Stand out in class: restructuring the classroom environment to reduce sedentary behaviour in 9-10-year-olds - study protocol for a pilot cluster randomised controlled trial
journal contributionposted on 2018-05-24, 00:00 authored by Stacy A Clemes, Daniel D Bingham, Natalie Pearson, Yu-Ling Chen, Charlotte Edwardson, Rosemary McEachan, Keith Tolfrey, Lorraine Cale, Gerry Richardson, Mike Fray, Stephan Bandelow, Nishal Bhupendra Jaicim, Jo SalmonJo Salmon, David Dunstan, Sally E Barber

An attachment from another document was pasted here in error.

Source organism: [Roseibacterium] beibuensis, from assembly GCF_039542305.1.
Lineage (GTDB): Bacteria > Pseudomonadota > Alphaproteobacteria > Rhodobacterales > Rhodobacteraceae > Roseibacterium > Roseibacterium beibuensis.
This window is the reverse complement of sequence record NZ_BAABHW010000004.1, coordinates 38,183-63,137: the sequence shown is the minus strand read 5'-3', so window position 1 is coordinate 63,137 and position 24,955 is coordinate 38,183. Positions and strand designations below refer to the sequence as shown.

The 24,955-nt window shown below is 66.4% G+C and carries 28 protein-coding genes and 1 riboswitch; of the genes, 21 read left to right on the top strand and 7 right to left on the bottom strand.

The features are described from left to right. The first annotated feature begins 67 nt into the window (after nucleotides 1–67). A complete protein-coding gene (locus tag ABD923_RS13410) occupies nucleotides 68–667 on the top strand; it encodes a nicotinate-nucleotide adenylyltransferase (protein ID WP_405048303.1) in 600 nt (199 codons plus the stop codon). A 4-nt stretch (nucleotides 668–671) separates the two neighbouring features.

Background: Sedentary behaviour (sitting) is a highly prevalent negative health behaviour, with individuals of all ages exposed to environments that promote prolonged sitting. Excessive sedentary behaviour adversely affects health in children and adults. As sedentary behaviour tracks from childhood into adulthood, the reduction of sedentary time in young people is key for the prevention of chronic diseases that result from excessive sitting in later life. The sedentary school classroom represents an ideal setting for environmental change, through the provision of sit-stand desks. Whilst the use of sit-stand desks in classrooms demonstrates positive effects in some key outcomes, evidence is currently limited by small samples and/or short intervention durations, with few studies adopting randomised controlled trial (RCT) designs. This paper describes the protocol of a pilot cluster RCT of a sit-stand desk intervention in primary school classrooms. Methods/Design: A two-arm pilot cluster RCT will be conducted in eight primary schools (four intervention, four control) with at least 120 year 5 children (aged 9-10 years). Sit-stand desks will replace six standard desks in the intervention classrooms. Teachers will be encouraged to ensure all pupils are exposed to the sit-stand desks for at least 1 h/day on average using a rotation system. Schools assigned to the control arm will continue with their usual practice, no environmental changes will be made to their classrooms. Measurements will be taken at baseline, before randomisation, and at the end of the schools' academic year. In this study, the primary outcomes of interest will be school and participant recruitment and attrition, acceptability of the intervention, and acceptability and compliance to the proposed outcome measures (including activPAL-measured school-time and school-day sitting, accelerometer-measured physical activity, adiposity, blood pressure, cognitive function, academic progress, engagement, and behaviour) for inclusion in a definitive trial. A full process evaluation and an exploratory economic evaluation will also be conducted to further inform a definitive trial. Discussion: The primary output of this study will be acceptability data to inform the development of a definitive cluster RCT designed to examine the efficacy of this intervention on health- and education-related outcomes in UK primary school children. Trial registration: ISRCTN12915848 (retrospectively registered, date registered 9 November 2016).